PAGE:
NSA Chief Says "Nation-State" Was Behind Wikileaks, Adding to Claims That Russia Influenced Election
In a stunning move, National Security Agency Chief Michael S. Rogers recently blamed a “nation-state,” namely Russia, for Wikileaks during the presidential election.
Rogers, speaking at a Washington, D.C. panel for the Wall Street Journal's CEO Council, was asked about what he knew about the barrage of leaks. He said:
“This was not something that was done casually. This was not something that was done by chance. This was not a target that was selected purely arbitrarily. This was a conscious effort by a nation-state in an attempt to achieve a specific effect.”
The latest accusation is one of many claims that Russia was involved with influencing the presidential election in favor of President-elect Donald Trump.
Russian hackers are suspected in several system infiltrations, including the leak of Colin Powell's emails and leaks of nearly one-hundred democratic organizations to DCLeaks.com and Guccifer 2.0, and at least two state voting systems.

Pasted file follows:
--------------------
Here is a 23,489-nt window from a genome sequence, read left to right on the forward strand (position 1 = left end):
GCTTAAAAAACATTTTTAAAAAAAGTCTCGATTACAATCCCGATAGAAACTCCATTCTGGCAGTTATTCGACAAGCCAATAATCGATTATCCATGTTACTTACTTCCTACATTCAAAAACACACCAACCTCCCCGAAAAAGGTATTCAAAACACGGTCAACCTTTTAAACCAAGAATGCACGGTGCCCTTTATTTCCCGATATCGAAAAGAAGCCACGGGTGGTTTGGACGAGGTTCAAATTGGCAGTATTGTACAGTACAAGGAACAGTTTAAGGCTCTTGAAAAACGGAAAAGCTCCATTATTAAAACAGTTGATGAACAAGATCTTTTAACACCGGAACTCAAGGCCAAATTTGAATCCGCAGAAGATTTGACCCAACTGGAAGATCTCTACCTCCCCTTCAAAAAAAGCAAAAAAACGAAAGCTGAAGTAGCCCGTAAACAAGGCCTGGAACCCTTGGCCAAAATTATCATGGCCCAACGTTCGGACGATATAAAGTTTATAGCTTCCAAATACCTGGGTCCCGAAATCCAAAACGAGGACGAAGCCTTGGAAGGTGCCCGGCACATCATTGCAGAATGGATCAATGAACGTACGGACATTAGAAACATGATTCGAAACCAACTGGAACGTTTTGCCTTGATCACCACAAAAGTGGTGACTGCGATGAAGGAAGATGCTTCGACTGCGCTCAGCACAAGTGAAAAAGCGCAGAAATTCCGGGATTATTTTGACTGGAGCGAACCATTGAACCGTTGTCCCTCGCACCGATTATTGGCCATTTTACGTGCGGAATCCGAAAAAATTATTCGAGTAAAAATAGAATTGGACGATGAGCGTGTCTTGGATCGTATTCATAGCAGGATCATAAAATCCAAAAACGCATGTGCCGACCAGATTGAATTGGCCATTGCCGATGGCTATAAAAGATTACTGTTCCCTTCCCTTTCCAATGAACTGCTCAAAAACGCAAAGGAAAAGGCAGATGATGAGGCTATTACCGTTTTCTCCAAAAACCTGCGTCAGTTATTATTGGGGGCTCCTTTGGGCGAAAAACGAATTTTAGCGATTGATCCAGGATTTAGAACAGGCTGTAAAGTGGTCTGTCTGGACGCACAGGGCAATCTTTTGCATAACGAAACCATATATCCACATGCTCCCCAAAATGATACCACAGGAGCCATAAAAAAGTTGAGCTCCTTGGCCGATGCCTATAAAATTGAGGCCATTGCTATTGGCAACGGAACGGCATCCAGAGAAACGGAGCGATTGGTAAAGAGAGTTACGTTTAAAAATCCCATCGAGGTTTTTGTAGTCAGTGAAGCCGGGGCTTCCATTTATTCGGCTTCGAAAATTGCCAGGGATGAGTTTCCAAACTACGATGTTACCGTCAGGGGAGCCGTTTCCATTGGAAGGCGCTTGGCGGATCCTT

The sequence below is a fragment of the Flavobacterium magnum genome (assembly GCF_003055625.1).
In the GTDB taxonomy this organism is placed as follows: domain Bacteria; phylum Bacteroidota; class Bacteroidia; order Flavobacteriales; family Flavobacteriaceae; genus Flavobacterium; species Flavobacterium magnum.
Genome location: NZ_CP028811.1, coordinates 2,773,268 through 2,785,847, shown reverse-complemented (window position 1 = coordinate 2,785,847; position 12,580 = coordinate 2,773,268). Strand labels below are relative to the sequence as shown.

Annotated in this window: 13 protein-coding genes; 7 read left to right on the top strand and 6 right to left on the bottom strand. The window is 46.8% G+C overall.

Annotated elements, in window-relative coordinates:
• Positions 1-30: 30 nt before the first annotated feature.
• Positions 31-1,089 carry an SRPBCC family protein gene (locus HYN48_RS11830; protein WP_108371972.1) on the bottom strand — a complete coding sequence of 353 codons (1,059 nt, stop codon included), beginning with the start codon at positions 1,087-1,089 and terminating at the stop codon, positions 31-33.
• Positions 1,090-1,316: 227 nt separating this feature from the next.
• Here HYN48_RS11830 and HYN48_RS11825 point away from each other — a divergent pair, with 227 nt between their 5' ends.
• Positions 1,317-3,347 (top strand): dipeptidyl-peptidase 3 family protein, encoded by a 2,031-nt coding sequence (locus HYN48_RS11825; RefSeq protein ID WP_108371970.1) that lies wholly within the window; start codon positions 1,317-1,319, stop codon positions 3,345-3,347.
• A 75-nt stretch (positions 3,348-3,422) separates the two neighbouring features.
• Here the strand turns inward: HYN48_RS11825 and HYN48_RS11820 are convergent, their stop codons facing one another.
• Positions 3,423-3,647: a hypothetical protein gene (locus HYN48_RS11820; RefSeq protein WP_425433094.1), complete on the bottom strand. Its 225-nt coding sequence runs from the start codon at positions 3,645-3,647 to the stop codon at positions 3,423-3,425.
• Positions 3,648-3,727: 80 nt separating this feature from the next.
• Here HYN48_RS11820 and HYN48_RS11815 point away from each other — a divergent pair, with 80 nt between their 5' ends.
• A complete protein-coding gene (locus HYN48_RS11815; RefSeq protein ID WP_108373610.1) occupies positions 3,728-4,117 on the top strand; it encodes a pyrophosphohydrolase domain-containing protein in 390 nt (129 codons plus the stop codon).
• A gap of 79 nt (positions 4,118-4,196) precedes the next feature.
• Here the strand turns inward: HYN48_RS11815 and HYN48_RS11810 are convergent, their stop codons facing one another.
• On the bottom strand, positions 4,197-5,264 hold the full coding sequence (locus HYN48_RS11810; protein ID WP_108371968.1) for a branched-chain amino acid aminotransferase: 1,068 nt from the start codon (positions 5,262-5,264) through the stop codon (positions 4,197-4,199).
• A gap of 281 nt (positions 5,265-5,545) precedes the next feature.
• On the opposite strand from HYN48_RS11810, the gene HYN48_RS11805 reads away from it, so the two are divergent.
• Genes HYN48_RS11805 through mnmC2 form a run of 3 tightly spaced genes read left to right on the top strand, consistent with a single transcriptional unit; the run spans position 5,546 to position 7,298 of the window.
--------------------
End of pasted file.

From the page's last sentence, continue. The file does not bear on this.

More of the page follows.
Additionally, the Trump campaign's own optics with Russian officials both in front of and behind closed doors didn't do much to dispel the rumors they reportedly had close ties with Russian leadership.
A server was linked almost exclusively to Trump and a Russian bank. The Washington Post has suggested Trump himself has ties to the country, a charge Trump denied. Former Trump campaign manager Paul Manafort was deeply entwined with Russian business entities, and was subsequently let go from the campaign after his name appeared on a ledger from Ukraine's pro-Russia party. In addition, loyal Trump advisor Rudy Giuliani also allegedly had business dealings with Russia ,and Lt Gen. Michael Flynn provided analysis for Russia Today and also dined with Vladimir Putin.
And finally, although the Trump campaign denies it, Russian officials have said that they have been in touch with Trump's allies throughout the campaign.
Following Trump's presidential win, Russian President Vladimir Putin was one of several foreign leaders to congratulate the new president-elect on his victory, doing so via telegram; the two men spoke by phone this week, as well, discussing how to improve relations between their two countries.